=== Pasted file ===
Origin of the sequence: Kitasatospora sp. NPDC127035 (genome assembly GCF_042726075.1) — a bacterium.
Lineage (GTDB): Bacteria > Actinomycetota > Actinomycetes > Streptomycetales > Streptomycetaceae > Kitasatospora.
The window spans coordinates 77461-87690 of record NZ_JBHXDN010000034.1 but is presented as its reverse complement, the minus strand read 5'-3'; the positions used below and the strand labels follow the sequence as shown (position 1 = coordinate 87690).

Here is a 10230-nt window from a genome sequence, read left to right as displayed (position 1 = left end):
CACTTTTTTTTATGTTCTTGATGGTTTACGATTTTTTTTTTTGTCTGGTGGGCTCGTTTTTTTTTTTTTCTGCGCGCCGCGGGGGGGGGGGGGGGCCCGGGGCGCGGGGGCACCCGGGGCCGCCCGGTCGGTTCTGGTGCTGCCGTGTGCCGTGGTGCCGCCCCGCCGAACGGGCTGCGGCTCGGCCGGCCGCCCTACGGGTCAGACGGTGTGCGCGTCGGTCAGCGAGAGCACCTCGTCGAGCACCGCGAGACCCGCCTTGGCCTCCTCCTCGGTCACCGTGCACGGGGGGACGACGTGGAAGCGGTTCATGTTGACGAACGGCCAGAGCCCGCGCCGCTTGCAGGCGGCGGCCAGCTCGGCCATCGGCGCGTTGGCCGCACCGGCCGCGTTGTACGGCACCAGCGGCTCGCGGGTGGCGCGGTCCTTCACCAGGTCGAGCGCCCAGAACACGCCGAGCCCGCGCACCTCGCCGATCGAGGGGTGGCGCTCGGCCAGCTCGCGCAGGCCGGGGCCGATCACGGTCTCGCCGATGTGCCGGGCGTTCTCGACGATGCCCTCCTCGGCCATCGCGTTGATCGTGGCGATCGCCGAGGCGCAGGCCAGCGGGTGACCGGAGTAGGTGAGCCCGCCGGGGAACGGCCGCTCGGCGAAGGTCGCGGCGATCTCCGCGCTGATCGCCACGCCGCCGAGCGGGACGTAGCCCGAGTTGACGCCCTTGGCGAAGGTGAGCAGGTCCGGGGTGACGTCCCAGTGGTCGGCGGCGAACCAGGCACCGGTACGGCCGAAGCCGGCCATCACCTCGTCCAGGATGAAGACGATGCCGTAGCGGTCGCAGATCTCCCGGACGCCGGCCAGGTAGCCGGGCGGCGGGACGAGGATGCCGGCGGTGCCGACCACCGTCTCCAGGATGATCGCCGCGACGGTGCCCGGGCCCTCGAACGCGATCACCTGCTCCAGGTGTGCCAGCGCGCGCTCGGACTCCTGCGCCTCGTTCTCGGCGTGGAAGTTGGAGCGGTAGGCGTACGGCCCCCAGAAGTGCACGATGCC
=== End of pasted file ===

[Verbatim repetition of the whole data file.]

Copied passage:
Origin of the sequence: Kitasatospora sp. NPDC127035 (genome assembly GCF_042726075.1) — a bacterium.
Lineage (GTDB): Bacteria > Actinomycetota > Actinomycetes > Streptomycetales > Streptomycetaceae > Kitasatospora.
The window spans coordinates 77461-87690 of record NZ_JBHXDN010000034.1 but is presented as its reverse complement, the minus strand read 5'-3'; the positions used below and the strand labels follow the sequence as shown (position 1 = coordinate 87690).

Here is a 10230-nt window from a genome sequence, read left to right as displayed (position 1 = left end):
CACTTTTTTTTATGTTCTTGATGGTTTACGATTTTTTTTTTTGTCTGGTGGGCTCGTTTTTTTTTTTTTCTGCGCGCCGCGGGGGGGGGGGGGGGCCCGGGGCGCGGGGGCACCCGGGGCCGCCCGGTCGGTTCTGGTGCTGCCGTGTGCCGTGGTGCCGCCCCGCCGAACGGGCTGCGGCTCGGCCGGCCGCCCTACGGGTCAGACGGTGTGCGCGTCGGTCAGCGAGAGCACCTCGTCGAGCACCGCGAGACCCGCCTTGGCCTCCTCCTCGGTCACCGTGCACGGGGGGACGACGTGGAAGCGGTTCATGTTGACGAACGGCCAGAGCCCGCGCCGCTTGCAGGCGGCGGCCAGCTCGGCCATCGGCGCGTTGGCCGCACCGGCCGCGTTGTACGGCACCAGCGGCTCGCGGGTGGCGCGGTCCTTCACCAGGTCGAGCGCCCAGAACACGCCGAGCCCGCGCACCTCGCCGATCGAGGGGTGGCGCTCGGCCAGCTCGCGCAGGCCGGGGCCGATCACGGTCTCGCCGATGTGCCGGGCGTTCTCGACGATGCCCTCCTCGGCCATCGCGTTGATCGTGGCGATCGCCGAGGCGCAGGCCAGCGGGTGACCGGAGTAGGTGAGCCCGCCGGGGAACGGCCGCTCGGCGAAGGTCGCGGCGATCTCCGCGCTGATCGCCACGCCGCCGAGCGGGACGTAGCCCGAGTTGACGCCCTTGGCGAAGGTGAGCAGGTCCGGGGTGACGTCCCAGTGGTCGGCGGCGAACCAGGCACCGGTACGGCCGAAGCCGGCCATCACCTCGTCCAGGATGAAGACGATGCCGTAGCGGTCGCAGATCTCCCGGACGCCGGCCAGGTAGCCGGGCGGCGGGACGAGGATGCCGGCGGTGCCGACCACCGTCTCCAGGATGATCGCCGCGACGGTGCCCGGGCCCTCGAACGCGATCACCTGCTCCAGGTGTGCCAGCGCGCGCTCGGACTCCTGCGCCTCGTTCTCGGCGTGGAAGTTGGAGCGGTAGGCGTACGGCCCCCAGAAGTGCACGATGCC